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Novartis gives university $20 million for cancer vaccine

Drug giant Novartis is making a multimillion dollar bet that a patient’s immune system can be cancer’s worst enemy. It is teaming up with scientists at the University of Pennsylvania (UPenn) in Philadelphia to develop and manufacture cancer immunotherapies.

Last August, UPenn scientists announced the dramatic results of a tiny clinical trial of their immunotherapy approach, describing long-lasting remissions in leukaemia patients for whom standard therapies had stopped working. Trials are also underway for other leukaemias and for lymphoma, mesothelioma, myeloma and neuroblastoma, according to the university. In the US$20-million collaboration, announced today, Novartis, which is based in Basel, Switzerland, will get exclusive worldwide rights to these technologies.

The deal comes just a week after Dendreon, a biotechnology company based in Seattle, Washington, that developed the first cancer vaccine on the market, laid off 600 workers because of weak sales. Its drug, Provenge (sipuleucel-T), had been criticized for its modest efficacy and complex, expensive manufacturing process, which requires collecting and re-infusing a patient’s own immune cells.

The therapy being developed by UPenn’s Carl June is even more complicated. Vaccines prompt a patient’s immune system to attack dangerous cells, but this approach, called chimeric-antigen-receptor immunotherapy, genetically redesigns immune cells for a more powerful attack.

First, blood is collected from leukaemia patients and exposed to substances that activate T cells, powerful cells that launch and coordinate immune attacks. Next, the T cells are genetically modified to recognize and attack leukaemia cells. Finally, the altered cells are returned to the patient, where they are expected to proliferate until the cancer cells are gone.

The collaboration shows that drug companies are willing to put aside standard business practices to pursue drugs that are much harder to make and deliver to patients, says Hyam Levitsky, who heads cancer immunology programs at drug giant Roche, also based in Basel.  “I think it’s an incredible vote of confidence for the potential of this.”  And he expects more will come. “Cancer immunotherapies are really in their golden era right now.”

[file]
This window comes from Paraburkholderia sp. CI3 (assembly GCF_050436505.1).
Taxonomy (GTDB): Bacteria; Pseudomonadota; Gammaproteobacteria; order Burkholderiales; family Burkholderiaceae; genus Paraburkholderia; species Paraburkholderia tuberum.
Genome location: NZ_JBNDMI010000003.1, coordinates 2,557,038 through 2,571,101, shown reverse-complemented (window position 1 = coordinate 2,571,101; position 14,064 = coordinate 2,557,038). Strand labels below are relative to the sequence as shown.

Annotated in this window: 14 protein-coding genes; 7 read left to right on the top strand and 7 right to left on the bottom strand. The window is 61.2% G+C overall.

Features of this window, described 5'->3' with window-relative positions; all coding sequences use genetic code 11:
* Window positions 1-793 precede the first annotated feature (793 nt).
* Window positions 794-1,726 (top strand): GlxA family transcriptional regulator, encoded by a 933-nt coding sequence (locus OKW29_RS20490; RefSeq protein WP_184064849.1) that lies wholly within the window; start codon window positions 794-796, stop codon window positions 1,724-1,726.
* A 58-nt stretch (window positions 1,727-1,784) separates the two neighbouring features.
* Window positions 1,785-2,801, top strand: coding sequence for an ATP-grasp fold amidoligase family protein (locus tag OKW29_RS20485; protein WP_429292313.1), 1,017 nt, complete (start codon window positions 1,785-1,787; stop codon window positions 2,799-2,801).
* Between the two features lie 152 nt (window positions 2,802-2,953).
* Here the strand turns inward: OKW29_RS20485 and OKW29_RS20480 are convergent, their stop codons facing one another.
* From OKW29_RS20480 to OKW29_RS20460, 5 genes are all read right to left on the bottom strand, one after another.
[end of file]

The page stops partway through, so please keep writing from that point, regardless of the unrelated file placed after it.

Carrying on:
Nonetheless, he warns, immunotherapies can be tricky, particularly those that involve living cells. Unanticipated off-target effects have the potential to be lethal. And not all anticipated effects are desirable. For example, the leukaemia therapy tested kills both cancerous and healthy B cells, the type of immune cell that secretes antibodies.

The Philadelphia Inquirer reports that several other drug companies had approached June about partnering before the Novartis deal was announced, and June told Bloomberg that going with an established drug company was the quickest way to patients. “I never thought this would happen, that the pharma industry would get into ultra-personalized therapy. We had lots of venture-capital interest, but it’s hard to be a new company and it takes time to get set up. The fastest route to widespread availability is to use an existing company.”

In addition to developing the leukaemia therapy, the collaboration will also establish a new Center for Advanced Cellular Therapies, to be built on the UPenn campus.


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    ruth stavric said:

    This is a huge step. I only hope Novartis allow Professor June to continue with the highly individualised [and thus expensive] strategy rather than try to structure something more mass marketable and cheaper to make. I also hope Professor June continues to try to adapt his chimeric-antigen-receptor strategy for solid tumours. A paradigm shift is needed in cancer research, away from drug based research and towards immunotherapy strategies like Professor June’s. Research is advancing too slowly because of the conservative approach of cancer funding agencies [and drug companies].

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